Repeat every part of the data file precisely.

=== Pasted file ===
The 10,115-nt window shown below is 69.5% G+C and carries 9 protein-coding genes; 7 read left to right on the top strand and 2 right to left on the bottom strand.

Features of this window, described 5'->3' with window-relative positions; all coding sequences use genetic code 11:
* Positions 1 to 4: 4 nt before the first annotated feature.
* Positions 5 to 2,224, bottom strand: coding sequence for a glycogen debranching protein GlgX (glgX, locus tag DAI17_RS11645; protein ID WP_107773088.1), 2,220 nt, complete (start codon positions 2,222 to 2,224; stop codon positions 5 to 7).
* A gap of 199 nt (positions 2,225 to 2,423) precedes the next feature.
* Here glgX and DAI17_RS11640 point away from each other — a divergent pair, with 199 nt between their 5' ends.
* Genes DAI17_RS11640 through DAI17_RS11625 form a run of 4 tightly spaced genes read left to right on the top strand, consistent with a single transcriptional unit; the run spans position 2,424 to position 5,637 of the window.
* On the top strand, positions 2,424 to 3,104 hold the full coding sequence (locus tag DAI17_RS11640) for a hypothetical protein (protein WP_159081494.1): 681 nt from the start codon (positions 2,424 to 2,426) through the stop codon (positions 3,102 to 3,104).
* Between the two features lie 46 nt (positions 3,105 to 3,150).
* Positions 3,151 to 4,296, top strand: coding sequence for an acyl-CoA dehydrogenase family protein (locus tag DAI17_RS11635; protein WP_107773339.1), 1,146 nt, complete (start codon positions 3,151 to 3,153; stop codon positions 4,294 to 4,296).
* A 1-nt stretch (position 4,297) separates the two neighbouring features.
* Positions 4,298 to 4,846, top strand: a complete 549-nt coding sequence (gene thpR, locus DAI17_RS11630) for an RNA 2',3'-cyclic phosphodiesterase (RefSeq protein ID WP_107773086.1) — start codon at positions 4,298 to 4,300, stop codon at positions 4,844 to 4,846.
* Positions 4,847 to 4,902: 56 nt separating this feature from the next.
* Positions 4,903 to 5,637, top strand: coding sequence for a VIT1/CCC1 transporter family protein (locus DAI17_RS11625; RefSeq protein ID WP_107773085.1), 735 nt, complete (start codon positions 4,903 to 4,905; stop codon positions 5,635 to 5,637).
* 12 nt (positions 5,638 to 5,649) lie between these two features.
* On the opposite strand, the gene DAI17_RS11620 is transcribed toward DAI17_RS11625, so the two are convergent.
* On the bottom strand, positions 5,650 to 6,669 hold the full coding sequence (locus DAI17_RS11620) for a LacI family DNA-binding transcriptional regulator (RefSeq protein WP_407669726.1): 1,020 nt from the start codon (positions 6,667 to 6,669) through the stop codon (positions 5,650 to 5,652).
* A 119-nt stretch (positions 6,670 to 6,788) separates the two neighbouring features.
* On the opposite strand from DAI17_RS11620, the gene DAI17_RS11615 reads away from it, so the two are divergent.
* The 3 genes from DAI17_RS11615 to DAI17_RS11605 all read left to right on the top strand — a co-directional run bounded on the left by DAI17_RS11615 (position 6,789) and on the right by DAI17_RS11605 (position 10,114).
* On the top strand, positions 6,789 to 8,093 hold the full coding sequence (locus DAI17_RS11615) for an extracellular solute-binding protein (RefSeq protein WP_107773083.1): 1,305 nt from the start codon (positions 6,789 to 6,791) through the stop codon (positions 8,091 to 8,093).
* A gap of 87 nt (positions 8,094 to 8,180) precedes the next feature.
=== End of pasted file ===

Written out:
The 10,115-nt window shown below is 69.5% G+C and carries 9 protein-coding genes; 7 read left to right on the top strand and 2 right to left on the bottom strand.

Features of this window, described 5'->3' with window-relative positions; all coding sequences use genetic code 11:
* Positions 1 to 4: 4 nt before the first annotated feature.
* Positions 5 to 2,224, bottom strand: coding sequence for a glycogen debranching protein GlgX (glgX, locus tag DAI17_RS11645; protein ID WP_107773088.1), 2,220 nt, complete (start codon positions 2,222 to 2,224; stop codon positions 5 to 7).
* A gap of 199 nt (positions 2,225 to 2,423) precedes the next feature.
* Here glgX and DAI17_RS11640 point away from each other — a divergent pair, with 199 nt between their 5' ends.
* Genes DAI17_RS11640 through DAI17_RS11625 form a run of 4 tightly spaced genes read left to right on the top strand, consistent with a single transcriptional unit; the run spans position 2,424 to position 5,637 of the window.
* On the top strand, positions 2,424 to 3,104 hold the full coding sequence (locus tag DAI17_RS11640) for a hypothetical protein (protein WP_159081494.1): 681 nt from the start codon (positions 2,424 to 2,426) through the stop codon (positions 3,102 to 3,104).
* Between the two features lie 46 nt (positions 3,105 to 3,150).
* Positions 3,151 to 4,296, top strand: coding sequence for an acyl-CoA dehydrogenase family protein (locus tag DAI17_RS11635; protein WP_107773339.1), 1,146 nt, complete (start codon positions 3,151 to 3,153; stop codon positions 4,294 to 4,296).
* A 1-nt stretch (position 4,297) separates the two neighbouring features.
* Positions 4,298 to 4,846, top strand: a complete 549-nt coding sequence (gene thpR, locus DAI17_RS11630) for an RNA 2',3'-cyclic phosphodiesterase (RefSeq protein ID WP_107773086.1) — start codon at positions 4,298 to 4,300, stop codon at positions 4,844 to 4,846.
* Positions 4,847 to 4,902: 56 nt separating this feature from the next.
* Positions 4,903 to 5,637, top strand: coding sequence for a VIT1/CCC1 transporter family protein (locus DAI17_RS11625; RefSeq protein ID WP_107773085.1), 735 nt, complete (start codon positions 4,903 to 4,905; stop codon positions 5,635 to 5,637).
* 12 nt (positions 5,638 to 5,649) lie between these two features.
* On the opposite strand, the gene DAI17_RS11620 is transcribed toward DAI17_RS11625, so the two are convergent.
* On the bottom strand, positions 5,650 to 6,669 hold the full coding sequence (locus DAI17_RS11620) for a LacI family DNA-binding transcriptional regulator (RefSeq protein WP_407669726.1): 1,020 nt from the start codon (positions 6,667 to 6,669) through the stop codon (positions 5,650 to 5,652).
* A 119-nt stretch (positions 6,670 to 6,788) separates the two neighbouring features.
* On the opposite strand from DAI17_RS11620, the gene DAI17_RS11615 reads away from it, so the two are divergent.
* The 3 genes from DAI17_RS11615 to DAI17_RS11605 all read left to right on the top strand — a co-directional run bounded on the left by DAI17_RS11615 (position 6,789) and on the right by DAI17_RS11605 (position 10,114).
* On the top strand, positions 6,789 to 8,093 hold the full coding sequence (locus DAI17_RS11615) for an extracellular solute-binding protein (RefSeq protein WP_107773083.1): 1,305 nt from the start codon (positions 6,789 to 6,791) through the stop codon (positions 8,091 to 8,093).
* A gap of 87 nt (positions 8,094 to 8,180) precedes the next feature.